January 11, 1969
My English teacher, Mr. Selkirk, says I have to write something, and it has to be long, on account of the thing that happened over winter recess--which in my opinion, doesn't amount to much. It's not like I meant for Danley to get hurt, and I don't think that what happened was one hundred percent my fault, or even a lot my fault, even though I don't deny that I was there. So I guess I deserved to get suspended like the rest of them.
But now the suspension is over and Selkirk says I've got to write something. I know what's going on. Selkirk thinks that if I write about what happened, I'll understand what happened. Which makes no sense, if you stop and think about it, because if I don't understand what happened, how can I write about it?
I know there's going to be a Julian Twerski in the future that's going to look back and maybe shake his head. (That last sentence should make you happy, Mr. Selkirk.) But when I look back right now, I'm just saying that what happened with Danley Dimmel isn't the worst thing I've done.
As an incentive, Mr. Selkirk offers to substitute Julian's diary for a report on Julius Caesar,
and Julian readily agrees, beginning a semester of writing, a first-person stream-of consciousness journaling that recounts the misadventures of Julian (Twerp) Twerski and his friends on the block--Lonnie, their charismatic leader, Quick (because he's slow on the uptake) Quentin, Eric the Red, (because he's a rehead) Howie Wartnose, (because his last name is Wurtzberg), and Schlomo Schlomo (because his mom always calls him home that way.) The gang centers their activities in a scruffy vacant lot they call Ponzini (because it's behind the apartment of Victor Ponzini and because they have to call it something.)
Ponzini is the focal point where most of Julian's misadventures begin. It's the place where Lonnie taunted him into chucking a rock into an amazingly dense flock of pigeons who have landed there between two rusted out cars.
"C'mon, Julian, chuck a rock."
"You chuck a rock."
"Don't you want to see 'em take off at once?" said Lonnie.
"I might hit one of them," I said.
"C'mon," Lonnie said. "It'll be like a science experiment."
Like most of Lonnie's ideas, it's a bad idea, but despite his own best instincts Julian chunks the rock, hits a pigeon, and is wracked with guilt when the pigeon finally dies. Lonnie's ideas always seem to end badly for the impulsive Julian and the rest of the guys. Quentin gets his eyebrows and most of his hair burned off when the guys pool their leftover Fourth of July fireworks into one big bang. Then Lonnie persuades Julian to ghost-script a letter pitching his love to Jillian, the girl of his dreams, and with predictable results: Jillian thinks the letter is from Julian and even begins to sit with him at lunch, putting him on the outs with Lonnie. Trying to impress his buddies, Julian smarts off in social studies, not with his regular teacher, Mr. Loeb, who is himself a josher, but the untried intern Mr. Caricone:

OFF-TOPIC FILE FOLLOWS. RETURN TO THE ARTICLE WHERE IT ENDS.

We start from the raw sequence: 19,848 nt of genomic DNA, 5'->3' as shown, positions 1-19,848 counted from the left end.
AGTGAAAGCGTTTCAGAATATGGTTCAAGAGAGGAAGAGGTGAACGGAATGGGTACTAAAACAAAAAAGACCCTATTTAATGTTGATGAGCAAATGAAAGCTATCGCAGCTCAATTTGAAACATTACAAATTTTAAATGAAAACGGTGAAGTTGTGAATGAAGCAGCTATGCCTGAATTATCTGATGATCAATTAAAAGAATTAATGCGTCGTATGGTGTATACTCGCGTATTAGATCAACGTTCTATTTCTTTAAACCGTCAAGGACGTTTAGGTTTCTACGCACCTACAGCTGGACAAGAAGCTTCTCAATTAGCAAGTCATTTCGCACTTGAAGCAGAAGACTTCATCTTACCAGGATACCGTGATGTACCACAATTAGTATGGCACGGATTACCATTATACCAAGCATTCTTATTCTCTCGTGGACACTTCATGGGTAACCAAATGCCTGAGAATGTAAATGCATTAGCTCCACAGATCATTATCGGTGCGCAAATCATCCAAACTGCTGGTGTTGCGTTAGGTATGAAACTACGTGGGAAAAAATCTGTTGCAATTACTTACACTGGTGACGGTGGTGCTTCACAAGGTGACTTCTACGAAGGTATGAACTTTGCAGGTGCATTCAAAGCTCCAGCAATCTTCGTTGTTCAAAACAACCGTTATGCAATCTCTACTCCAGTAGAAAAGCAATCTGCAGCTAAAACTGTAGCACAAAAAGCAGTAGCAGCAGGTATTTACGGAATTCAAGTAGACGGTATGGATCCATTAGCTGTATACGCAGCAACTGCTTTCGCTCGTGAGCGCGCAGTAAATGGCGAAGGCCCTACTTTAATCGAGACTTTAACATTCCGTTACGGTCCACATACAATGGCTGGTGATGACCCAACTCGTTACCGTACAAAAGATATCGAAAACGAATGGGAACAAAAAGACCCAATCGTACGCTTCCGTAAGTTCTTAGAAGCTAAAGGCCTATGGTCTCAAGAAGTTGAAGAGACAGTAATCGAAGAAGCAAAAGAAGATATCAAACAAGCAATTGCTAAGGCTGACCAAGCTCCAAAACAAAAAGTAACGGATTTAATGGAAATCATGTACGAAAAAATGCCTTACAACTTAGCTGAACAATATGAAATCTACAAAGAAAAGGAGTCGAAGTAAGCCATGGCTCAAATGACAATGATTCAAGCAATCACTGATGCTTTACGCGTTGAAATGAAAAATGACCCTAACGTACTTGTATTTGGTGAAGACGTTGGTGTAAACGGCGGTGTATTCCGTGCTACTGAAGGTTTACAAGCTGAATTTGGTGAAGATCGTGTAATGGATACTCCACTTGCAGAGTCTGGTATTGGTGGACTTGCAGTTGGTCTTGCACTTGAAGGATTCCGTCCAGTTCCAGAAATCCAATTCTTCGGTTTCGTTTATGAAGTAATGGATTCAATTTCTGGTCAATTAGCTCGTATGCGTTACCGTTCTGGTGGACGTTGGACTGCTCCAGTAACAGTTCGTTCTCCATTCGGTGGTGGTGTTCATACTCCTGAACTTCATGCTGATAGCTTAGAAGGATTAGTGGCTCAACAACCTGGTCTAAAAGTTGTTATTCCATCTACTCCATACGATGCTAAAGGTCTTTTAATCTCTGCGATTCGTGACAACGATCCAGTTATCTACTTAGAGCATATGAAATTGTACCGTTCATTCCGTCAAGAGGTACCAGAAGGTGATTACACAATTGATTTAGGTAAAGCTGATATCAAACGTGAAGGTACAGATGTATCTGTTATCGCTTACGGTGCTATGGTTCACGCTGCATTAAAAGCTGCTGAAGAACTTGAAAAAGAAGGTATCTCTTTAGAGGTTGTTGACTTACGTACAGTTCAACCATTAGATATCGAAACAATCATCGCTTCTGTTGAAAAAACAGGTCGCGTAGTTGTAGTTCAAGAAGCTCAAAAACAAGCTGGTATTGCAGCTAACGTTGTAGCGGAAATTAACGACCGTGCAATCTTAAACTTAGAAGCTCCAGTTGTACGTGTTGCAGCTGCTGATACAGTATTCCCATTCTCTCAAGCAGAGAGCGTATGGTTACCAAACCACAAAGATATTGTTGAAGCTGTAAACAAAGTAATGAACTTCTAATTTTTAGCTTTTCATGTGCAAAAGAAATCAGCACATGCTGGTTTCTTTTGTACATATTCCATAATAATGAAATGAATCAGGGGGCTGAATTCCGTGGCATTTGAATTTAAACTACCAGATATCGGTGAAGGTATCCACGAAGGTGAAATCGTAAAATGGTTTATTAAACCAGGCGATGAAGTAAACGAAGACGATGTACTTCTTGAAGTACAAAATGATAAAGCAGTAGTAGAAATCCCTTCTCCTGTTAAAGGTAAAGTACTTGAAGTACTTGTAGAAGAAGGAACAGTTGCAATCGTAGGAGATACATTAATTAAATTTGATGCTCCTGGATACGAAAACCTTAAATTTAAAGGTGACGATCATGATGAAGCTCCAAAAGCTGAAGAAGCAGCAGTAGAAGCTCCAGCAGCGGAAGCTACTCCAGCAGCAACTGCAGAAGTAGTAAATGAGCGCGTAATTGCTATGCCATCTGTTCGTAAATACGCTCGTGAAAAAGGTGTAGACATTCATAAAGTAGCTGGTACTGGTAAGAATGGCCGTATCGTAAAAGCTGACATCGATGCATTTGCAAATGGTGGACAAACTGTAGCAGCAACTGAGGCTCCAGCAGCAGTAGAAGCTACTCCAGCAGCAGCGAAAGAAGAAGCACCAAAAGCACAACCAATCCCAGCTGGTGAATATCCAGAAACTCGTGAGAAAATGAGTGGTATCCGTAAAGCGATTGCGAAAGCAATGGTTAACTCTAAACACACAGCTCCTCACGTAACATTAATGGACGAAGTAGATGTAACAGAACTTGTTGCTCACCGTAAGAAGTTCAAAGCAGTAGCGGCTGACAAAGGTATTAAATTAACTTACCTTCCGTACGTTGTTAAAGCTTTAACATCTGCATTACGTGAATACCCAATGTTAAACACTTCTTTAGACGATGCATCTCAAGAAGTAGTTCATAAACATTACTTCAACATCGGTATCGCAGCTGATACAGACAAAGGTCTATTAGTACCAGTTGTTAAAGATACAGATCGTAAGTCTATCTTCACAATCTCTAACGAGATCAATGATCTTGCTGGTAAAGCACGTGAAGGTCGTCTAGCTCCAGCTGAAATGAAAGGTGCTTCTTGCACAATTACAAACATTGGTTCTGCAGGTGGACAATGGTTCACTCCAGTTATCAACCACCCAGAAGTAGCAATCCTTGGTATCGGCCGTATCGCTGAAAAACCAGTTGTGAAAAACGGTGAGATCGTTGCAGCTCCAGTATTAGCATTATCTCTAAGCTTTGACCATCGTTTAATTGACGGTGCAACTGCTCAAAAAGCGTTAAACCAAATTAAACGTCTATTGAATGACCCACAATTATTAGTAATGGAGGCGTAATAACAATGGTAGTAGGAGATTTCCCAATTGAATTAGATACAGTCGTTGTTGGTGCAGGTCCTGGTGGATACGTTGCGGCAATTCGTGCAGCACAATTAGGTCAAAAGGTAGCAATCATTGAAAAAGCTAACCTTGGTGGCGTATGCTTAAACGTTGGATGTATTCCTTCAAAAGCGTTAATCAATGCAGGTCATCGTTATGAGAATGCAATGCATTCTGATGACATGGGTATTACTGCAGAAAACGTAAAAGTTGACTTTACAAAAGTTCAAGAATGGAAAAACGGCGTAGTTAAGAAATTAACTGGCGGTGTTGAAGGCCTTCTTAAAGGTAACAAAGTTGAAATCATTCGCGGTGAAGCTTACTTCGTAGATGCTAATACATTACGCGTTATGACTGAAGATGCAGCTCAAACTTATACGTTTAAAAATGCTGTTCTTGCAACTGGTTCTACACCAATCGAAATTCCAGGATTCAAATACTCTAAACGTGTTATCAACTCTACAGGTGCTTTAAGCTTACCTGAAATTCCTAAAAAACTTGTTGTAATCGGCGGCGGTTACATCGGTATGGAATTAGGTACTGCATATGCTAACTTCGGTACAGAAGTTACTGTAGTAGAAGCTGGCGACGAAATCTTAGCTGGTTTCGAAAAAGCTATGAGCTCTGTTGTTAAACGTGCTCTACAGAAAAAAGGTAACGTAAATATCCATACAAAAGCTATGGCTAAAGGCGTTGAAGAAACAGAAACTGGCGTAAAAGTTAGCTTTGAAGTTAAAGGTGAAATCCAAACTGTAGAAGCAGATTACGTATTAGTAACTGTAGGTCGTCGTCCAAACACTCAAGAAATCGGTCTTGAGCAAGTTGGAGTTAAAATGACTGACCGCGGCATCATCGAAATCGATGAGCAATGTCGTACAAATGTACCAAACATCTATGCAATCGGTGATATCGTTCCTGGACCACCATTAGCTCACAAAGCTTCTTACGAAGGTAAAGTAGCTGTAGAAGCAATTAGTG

It started, I guess, a couple of weeks ago, when he taught us about India. I like that kind of stuff.... We got real deep into India.
Mr. Caricone began last week's class with the question, "Does anyone remember how the government takes the census in India?"
I called out, "One little, two little, three little Indians!"
The entire class cracked up.
Through it all Julian clings to the belief that, no matter what, he's the fastest kid in the school, until Jillian's family takes in an enormous thirteen-year-old from Guatemala, Eduardo, whose quick moves in games of tag strike fear in Julian as the annual Field Day approaches. Bad outcomes seem to follow Julian's every move, and as events pile up, one by one his buds start to shun him. When Julian blows a pop quiz at schul, Rabbi Salzberg sums it up:
"Mazel, by itself, means "luck." Thus, "schlimazel" means "bad luck," the rabbi said.
"Am I a schliemazel?" I asked.
"No, Mr. Twerski, you're just going through a schlimazel phase."
is not a bad term for the temporary insanity that is early adolescence, that critical turning point in the making of the man (or woman), and the key to ending Julian's schliemazel phase seems to be for him to confront his personal responsibility in what happened with Danly Dimmel (a.k.a, Stanley Stimmel) back in December. Julian's last diary entry tells all, in Mark Goldblatt's hit first novel, Twerp
(Random House, 2013), with his spot-on depiction of the yin and yang of personal conscience vis a vis
group pressure. Both a drop-dead funny boyhood story and a dead serious coming-of-age novel, Julian Twerski's self-revelatory diarist holds his own with the great boy characters of literature--Tom Sawyer, Tom Brown, Penrod Schofield, and Holden Caulfield, right up to Jack Gantos' Joey Pigza and various Jacks, and James Patterson's Rafe Khatchadorian. As Kirkus Reviews
puts it, "Goldblatt's tale provides a thought-provoking exploration of bullying, personal integrity and self-acceptance."
Labels: Conduct of Life--Fiction (Grades 4-7), Diaries--Fiction, Friendship Stories, Middle School Stories, NY)--History--Fiction, Queens (New York